As with most large, upper-scale Dim Sum restaurants, this one was packed to overflowing on a Sunday afternoon. Even with a reservation, we had to wait thirty minutes for an opening. After the third time the hostess told us, “Five minutes, we’ll call your name!”, we seriously considering crossing the street to Talay Thai. Just as I was about to bolt, our table was finally ready.

The ordering system here is somewhat confusing. The checklist is only in Chinese. The numbers correspond to the items in the regular menu. Photos of the menu can be seen here.

Here it is! The 2010 CRA Critic’s Choice Gold Medal winning BBQ Duck. I gotta say, this is damn good! Make that great! Very tender and juicy…the fat melted away to create the most succulent duck imaginable. The duck is basted for hours in a sweet five-spice marinade to achieve the beautiful lacquered finish.

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Dim Sum at Spicy Court Chinese

During a recent visit to Sun Sui Wah we decided to start a gluttonous run through the vastness of Vancouver’s top Dim Sum spots. Next stop…Spicy Court Chinese on Cambie at 41st.

Upon arrival, it was obvious that street parking nearby wasn’t gonna happen. That meant only one thing…scary underground parking. Having read about Spicy Court’s parkade, I got a tinge nervous. A parkade four levels deep with tiny stalls and no exit…yikes!

Spicy Court’s spots are on the third level down. Being Sunday at peak hours, this is a ridiculous situation.  With the upper two levels completely empty, Spicy’s spots are near fully packed. Can’t y’all work something out?

Funny. It was much easier getting out than getting back in some twenty or so dishes later.

As with Sun Sui Wah, we arrived on an early Sunday afternoon, absolutely famished. Even worse, Benzie and I had to wait for a couple of stragglers. Being somewhat polite diners, we held off ordering for fifteen minutes. When they still hadn’t shown up, we chucked the politeness out the door and started ordering like it was a death row meal. As the first plate arrived, so did the other half of our crew.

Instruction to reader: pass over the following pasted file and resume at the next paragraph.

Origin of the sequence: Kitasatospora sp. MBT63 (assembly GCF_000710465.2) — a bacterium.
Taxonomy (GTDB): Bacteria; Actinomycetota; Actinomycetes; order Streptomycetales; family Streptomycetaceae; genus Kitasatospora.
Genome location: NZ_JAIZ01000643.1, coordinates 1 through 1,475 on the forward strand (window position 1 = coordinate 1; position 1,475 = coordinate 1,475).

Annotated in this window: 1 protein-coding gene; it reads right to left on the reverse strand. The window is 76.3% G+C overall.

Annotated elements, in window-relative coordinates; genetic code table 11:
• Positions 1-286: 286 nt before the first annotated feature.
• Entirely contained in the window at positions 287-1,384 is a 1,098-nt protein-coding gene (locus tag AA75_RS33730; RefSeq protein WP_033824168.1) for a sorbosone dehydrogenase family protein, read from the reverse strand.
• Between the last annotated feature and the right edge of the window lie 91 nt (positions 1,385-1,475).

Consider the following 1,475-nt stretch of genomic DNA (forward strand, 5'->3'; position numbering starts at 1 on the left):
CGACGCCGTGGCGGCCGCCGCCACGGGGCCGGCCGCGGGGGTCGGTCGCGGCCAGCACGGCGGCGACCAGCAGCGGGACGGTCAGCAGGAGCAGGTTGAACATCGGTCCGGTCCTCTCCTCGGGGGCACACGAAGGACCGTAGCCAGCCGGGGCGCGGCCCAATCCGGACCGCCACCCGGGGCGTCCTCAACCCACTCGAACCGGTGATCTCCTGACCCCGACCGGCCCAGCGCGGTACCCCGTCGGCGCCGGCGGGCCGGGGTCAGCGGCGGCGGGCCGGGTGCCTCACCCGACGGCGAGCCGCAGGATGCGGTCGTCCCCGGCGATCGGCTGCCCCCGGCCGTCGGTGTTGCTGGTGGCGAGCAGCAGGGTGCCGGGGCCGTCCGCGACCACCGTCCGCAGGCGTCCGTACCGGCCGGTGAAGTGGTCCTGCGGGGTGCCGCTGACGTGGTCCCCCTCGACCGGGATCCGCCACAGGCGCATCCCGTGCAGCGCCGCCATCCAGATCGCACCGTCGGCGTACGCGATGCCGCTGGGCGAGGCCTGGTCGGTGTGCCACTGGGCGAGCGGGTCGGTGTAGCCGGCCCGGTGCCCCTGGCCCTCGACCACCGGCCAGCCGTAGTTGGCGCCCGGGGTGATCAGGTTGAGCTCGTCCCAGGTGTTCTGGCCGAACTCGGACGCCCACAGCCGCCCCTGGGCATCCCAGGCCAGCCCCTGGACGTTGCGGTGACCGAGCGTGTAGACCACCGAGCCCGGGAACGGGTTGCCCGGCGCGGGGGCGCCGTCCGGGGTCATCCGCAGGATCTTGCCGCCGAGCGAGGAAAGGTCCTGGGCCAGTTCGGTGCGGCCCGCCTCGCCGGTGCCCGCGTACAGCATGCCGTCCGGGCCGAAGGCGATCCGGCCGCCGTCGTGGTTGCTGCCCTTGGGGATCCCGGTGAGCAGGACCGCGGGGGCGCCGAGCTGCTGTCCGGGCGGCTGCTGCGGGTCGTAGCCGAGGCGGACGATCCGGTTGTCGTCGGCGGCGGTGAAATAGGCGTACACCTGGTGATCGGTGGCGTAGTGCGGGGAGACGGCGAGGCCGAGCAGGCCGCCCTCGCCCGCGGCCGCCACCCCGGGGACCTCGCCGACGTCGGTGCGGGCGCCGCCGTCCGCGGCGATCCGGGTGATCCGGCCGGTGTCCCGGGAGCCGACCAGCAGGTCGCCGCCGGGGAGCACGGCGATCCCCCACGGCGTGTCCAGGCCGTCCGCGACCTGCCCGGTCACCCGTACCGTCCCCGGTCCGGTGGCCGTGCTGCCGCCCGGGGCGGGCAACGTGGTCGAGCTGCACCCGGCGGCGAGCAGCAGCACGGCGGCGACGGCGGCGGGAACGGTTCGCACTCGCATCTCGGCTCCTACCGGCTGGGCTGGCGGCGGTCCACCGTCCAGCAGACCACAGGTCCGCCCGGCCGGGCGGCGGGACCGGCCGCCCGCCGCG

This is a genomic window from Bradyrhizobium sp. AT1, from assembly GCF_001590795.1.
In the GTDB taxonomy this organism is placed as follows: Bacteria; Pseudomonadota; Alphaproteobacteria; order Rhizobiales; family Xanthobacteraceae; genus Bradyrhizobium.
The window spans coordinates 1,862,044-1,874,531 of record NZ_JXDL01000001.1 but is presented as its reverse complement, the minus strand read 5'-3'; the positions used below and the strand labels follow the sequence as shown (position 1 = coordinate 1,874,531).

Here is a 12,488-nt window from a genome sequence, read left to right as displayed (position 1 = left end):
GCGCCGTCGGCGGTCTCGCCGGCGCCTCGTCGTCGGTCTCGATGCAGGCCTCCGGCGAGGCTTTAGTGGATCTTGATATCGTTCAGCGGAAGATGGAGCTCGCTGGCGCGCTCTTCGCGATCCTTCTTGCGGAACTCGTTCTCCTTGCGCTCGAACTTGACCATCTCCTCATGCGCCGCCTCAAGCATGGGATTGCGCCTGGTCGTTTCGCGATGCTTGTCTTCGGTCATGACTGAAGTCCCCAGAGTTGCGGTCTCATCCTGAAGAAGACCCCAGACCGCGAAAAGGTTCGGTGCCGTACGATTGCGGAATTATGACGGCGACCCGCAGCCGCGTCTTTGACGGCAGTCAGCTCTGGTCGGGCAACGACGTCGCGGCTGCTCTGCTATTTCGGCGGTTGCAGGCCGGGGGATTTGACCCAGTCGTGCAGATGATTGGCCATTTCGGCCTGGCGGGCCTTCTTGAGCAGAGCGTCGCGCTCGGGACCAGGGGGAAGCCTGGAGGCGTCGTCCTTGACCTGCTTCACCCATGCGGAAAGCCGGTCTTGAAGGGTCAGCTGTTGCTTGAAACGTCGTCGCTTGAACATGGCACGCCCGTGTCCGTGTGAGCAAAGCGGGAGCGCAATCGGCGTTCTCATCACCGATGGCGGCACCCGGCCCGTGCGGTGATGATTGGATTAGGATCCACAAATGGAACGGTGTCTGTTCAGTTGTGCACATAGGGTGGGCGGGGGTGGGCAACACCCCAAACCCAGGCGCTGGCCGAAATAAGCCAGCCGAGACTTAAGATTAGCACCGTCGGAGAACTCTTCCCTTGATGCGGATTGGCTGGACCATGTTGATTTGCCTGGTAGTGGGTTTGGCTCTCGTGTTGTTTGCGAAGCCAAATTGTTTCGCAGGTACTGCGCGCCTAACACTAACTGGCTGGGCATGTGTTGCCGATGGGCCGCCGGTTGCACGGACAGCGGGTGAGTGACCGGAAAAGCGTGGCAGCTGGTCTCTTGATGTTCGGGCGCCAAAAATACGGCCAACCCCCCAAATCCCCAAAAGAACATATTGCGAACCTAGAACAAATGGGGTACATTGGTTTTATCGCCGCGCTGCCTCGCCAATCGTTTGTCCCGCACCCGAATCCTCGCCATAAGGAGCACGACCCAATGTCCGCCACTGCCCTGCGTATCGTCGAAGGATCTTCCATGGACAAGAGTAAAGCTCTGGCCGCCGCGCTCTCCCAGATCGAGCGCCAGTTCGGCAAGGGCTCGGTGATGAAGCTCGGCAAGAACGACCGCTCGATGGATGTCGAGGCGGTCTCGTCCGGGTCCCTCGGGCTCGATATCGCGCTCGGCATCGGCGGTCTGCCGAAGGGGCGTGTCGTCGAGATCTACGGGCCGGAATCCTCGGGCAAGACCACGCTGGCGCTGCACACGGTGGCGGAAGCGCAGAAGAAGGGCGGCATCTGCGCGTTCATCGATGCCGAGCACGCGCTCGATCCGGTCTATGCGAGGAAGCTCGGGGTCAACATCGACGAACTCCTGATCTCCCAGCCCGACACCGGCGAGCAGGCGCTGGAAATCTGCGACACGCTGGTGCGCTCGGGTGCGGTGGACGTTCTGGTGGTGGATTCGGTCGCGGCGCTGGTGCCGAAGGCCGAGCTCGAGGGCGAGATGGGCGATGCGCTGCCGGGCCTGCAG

Before the dishes arrived we were sure to grab a saucer of Spicy Court’s fermented bean chili paste. This has a nice, dense flavour with a mighty kick. Perfect for virtually any dish. Especially this one:

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Dim Sum at Sun Sui Wah

I love Dim Sum. It’s the perfect way to gather a gang of good folk and sample a wide range of snack-sized plates. There is a catch, however. Much like grocery shopping, if you do it on an empty stomach, you may buy too much. With four empty stomachs, it’s inevitable.

Sun Sui Wah is amongst the vanguard of Vancouver Dim Sum restaurants. If not the best, it is certainly one of the most popular. On a Sunday afternoon the place is teeming with several hundred diners and a small army of servers.

Upon entering the room I was stunned at the sheer size of it and the vast amount of people. Luckily, one of my friends keeps his head shaved so it wasn’t a problem finding our table. Gotta say, so far that’s the best reason for keeping a clean melon that I’ve come across.

Along with a colorful, pictorial version, there is also a menu checklist.

With no time given for pleasantries or excess chit-chat, the list was attacked with abandon. I got me some serious, very hungry foodies here.

First up, one of my all-time faves, Wu Gok (Taro Dumplings).